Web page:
Arctic Star for Norfolk World War II survivor
A 91-year-old World War II veteran whose Arctic convoy ship was struck by a torpedo has received a medal to mark his bravery.
Lt Cdr Roy Francis, of Forncett St Mary, Norfolk, was just 19 when HMS Edinburgh was hit on a return trip from Russia in 1942.
Fifty eight people were killed in the attack, with 3,000 men dying in total during the Arctic convoy missions.
Mr Francis received an Arctic Star at a ceremony in Wells on Saturday.
He said: "This is a huge honour for me. Although the events this medal commemorates happened 70 years ago, they feel like only yesterday.
"The courage, selflessness and endurance of my comrades who didn't make it back inspire me every day still and I would like to accept this medal on their behalf, as much as mine."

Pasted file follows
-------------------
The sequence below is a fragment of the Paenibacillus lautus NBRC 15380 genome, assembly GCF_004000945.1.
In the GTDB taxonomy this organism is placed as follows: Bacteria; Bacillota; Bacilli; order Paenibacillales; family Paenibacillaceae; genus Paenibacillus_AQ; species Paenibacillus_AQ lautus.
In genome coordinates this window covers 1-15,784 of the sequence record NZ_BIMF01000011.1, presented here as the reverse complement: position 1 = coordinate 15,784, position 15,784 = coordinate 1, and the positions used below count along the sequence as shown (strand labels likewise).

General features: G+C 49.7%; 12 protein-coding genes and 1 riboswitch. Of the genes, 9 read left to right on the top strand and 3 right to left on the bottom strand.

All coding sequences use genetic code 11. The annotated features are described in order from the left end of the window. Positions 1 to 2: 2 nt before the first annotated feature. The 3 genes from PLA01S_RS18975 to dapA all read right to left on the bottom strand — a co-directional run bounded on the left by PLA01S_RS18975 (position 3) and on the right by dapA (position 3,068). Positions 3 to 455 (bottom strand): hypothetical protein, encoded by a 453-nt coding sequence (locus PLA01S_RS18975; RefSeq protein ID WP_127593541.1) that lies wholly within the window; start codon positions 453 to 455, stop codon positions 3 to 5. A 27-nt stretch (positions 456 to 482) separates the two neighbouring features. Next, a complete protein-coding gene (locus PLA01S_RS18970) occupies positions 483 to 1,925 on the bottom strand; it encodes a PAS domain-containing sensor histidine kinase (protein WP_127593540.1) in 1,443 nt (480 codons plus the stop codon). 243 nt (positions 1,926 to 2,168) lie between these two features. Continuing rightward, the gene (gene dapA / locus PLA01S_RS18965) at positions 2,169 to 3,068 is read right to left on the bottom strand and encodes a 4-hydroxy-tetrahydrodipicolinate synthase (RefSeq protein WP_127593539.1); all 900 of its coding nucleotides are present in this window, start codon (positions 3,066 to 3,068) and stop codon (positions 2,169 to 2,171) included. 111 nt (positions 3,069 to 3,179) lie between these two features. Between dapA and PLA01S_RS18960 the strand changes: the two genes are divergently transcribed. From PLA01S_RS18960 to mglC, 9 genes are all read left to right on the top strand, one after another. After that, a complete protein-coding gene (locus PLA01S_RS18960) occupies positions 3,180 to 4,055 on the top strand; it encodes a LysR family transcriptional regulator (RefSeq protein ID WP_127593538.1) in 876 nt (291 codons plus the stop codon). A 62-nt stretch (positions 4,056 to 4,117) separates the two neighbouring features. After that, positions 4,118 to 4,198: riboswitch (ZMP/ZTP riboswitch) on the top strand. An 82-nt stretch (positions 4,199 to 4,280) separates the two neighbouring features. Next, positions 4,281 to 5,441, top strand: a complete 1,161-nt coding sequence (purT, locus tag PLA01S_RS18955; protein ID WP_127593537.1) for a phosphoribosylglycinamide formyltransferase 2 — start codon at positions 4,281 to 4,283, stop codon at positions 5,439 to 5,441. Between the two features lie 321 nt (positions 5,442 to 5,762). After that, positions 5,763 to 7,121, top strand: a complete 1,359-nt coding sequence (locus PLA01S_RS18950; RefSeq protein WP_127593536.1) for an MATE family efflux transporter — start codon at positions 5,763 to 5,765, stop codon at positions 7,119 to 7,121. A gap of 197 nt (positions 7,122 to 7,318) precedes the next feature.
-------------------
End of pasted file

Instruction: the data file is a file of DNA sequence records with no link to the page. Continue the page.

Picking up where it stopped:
The Ministry of Defence began giving out medals to honour the Arctic convoy veterans and those of Bomber Command in the Royal Air Force in March.
The Arctic missions worked to keep supplies flowing through German blockades to Britain's ally - the Soviet Union - in Operation Dervish.
On Mr Francis' mission, the HMS Edinburgh sailed for Murmansk on 4 April 1942 and on the return journey it was hit by a torpedo from an enemy U-boat.
The torpedo blew the stern off the ship and threw Mr Francis across the deck.
Fifty eight officers and men were killed in the attack, including all of the 14-year-old midshipmen who were having tea in their mess.
The Countess of Leicester and High Sheriff of Norfolk - Sarah Leicester - who presented the medal, said: "I am sure that our most famous Norfolk hero - Viscount Nelson of Burnham Thorpe - would approve of this belated recognition of commander Francis, the latest of Norfolk's naval heroes."